Page vii - His works, but trace, with precision, the operation of His laws, use the globe he inhabits as a base wherewith to measure the magnitude and distance of the sun and planets, and make the diameter of the earth's orbit the first step of a scale by which he may ascend to the starry firmament. Such pursuits, while they ennoble the mind, at the same time inculcate humility, by showing that there is a barrier which no energy, mental or physical, can ever enable us to pass: that, however profoundly we may...

Page xv - That day, as other solemn days, they spent In song and dance about the sacred hill ; Mystical dance, which yonder starry sphere Of planets, and of fix'd, in all her wheels Resembles nearest, mazes intricate, Eccentric, intervolved, yet regular Then most, when most irregular they seem ; And in their motions harmony divine So smooths her charming tones, that God's own ear Listens delighted.

Page xlix - An account of experiments for determining the length of the pendulum vibrating seconds in the latitude of London.

Page lxiv - Jupiter ; it then gradually diminished in splendor, and having exhibited all the variety of tints that indicate the changes of combustion, vanished sixteen months after its discovery, without altering its position. It is impossible to imagine anything more tremendous than a conflagration that could be visible at such a distance.

Page xiv - But, in the midst of all these vicissitudes, the length of the major axes and the mean motions of the planets remain permanently independent of secular changes. They are so connected by Kepler's law, of the squares of the periodic times being proportional to the cubes of the mean distances of the planets from the sun, that one cannot vary without affecting the other.

Page lxix - If the attraction of the sun for the огпtre of the earth, and of the hemisphere diametrically opposite to him, were diminished by a difficulty in penetrating the interposed matter, the tides would be more obviously affected. Its attraction is the same also, whatever the substances of the celestial bodies may be; for if the action of...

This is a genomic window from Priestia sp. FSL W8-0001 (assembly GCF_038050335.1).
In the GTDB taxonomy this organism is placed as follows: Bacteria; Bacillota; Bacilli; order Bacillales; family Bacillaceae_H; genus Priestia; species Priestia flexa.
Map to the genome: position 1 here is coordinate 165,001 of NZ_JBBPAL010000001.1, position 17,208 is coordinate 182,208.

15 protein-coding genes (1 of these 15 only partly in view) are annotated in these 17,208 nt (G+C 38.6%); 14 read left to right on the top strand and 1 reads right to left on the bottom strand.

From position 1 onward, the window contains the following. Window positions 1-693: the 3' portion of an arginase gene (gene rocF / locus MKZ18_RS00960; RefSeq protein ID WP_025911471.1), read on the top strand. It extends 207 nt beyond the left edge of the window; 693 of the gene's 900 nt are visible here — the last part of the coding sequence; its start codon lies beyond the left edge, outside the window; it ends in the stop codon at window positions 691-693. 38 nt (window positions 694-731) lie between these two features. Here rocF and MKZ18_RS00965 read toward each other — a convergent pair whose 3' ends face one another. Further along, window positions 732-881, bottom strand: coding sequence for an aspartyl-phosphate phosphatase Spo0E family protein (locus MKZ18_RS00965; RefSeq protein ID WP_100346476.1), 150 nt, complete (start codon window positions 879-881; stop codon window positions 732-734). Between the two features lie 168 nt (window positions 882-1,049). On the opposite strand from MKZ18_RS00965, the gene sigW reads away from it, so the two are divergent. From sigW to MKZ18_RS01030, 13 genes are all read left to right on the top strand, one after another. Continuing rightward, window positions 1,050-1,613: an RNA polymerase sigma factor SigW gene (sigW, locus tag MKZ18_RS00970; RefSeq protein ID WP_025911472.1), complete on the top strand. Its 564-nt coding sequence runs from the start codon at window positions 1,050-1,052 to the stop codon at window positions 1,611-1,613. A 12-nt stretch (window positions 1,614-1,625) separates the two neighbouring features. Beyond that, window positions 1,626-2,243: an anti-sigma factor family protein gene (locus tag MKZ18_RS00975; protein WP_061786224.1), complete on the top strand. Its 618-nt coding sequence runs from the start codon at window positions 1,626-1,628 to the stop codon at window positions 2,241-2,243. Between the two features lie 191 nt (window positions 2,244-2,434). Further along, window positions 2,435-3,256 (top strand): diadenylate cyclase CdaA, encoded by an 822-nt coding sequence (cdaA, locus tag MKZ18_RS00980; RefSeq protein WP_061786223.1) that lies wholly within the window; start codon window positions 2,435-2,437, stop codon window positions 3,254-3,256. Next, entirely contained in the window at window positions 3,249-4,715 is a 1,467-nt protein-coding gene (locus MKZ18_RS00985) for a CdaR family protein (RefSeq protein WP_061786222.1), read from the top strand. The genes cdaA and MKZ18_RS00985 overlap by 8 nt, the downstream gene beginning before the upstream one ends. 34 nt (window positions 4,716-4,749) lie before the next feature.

Page vi - is to inspire the love of truth, of wisdom, of beauty — especially of goodness, the highest beauty — and of that supreme and eternal Mind, which contains all truth and wisdom, all beauty and goodness. By the love or delightful contemplation and pursuit of these transcendent aims, for their own sake only, the mind of man is raised from low and perishable objects, and prepared for those high destinies which are appointed for all those who are capable of them.

Page xii - ... depends upon the velocity with which they were first propelled in space. Had that velocity been such as to make the planets move in orbits of unstable equilibrium, their mutual attractions might have changed them into parabolas, or even hyperbolas, so that the earth and planets might, ages ago, have been sweeping far from our sun through the abyss of space.

Page xxxvi - ... the waters back to their sources ; and thus again by removing matter to a greater distance from the centre, destroy the velocity generated by its previous approach ; so that the descent of the rivers does not affect the earth's rotation.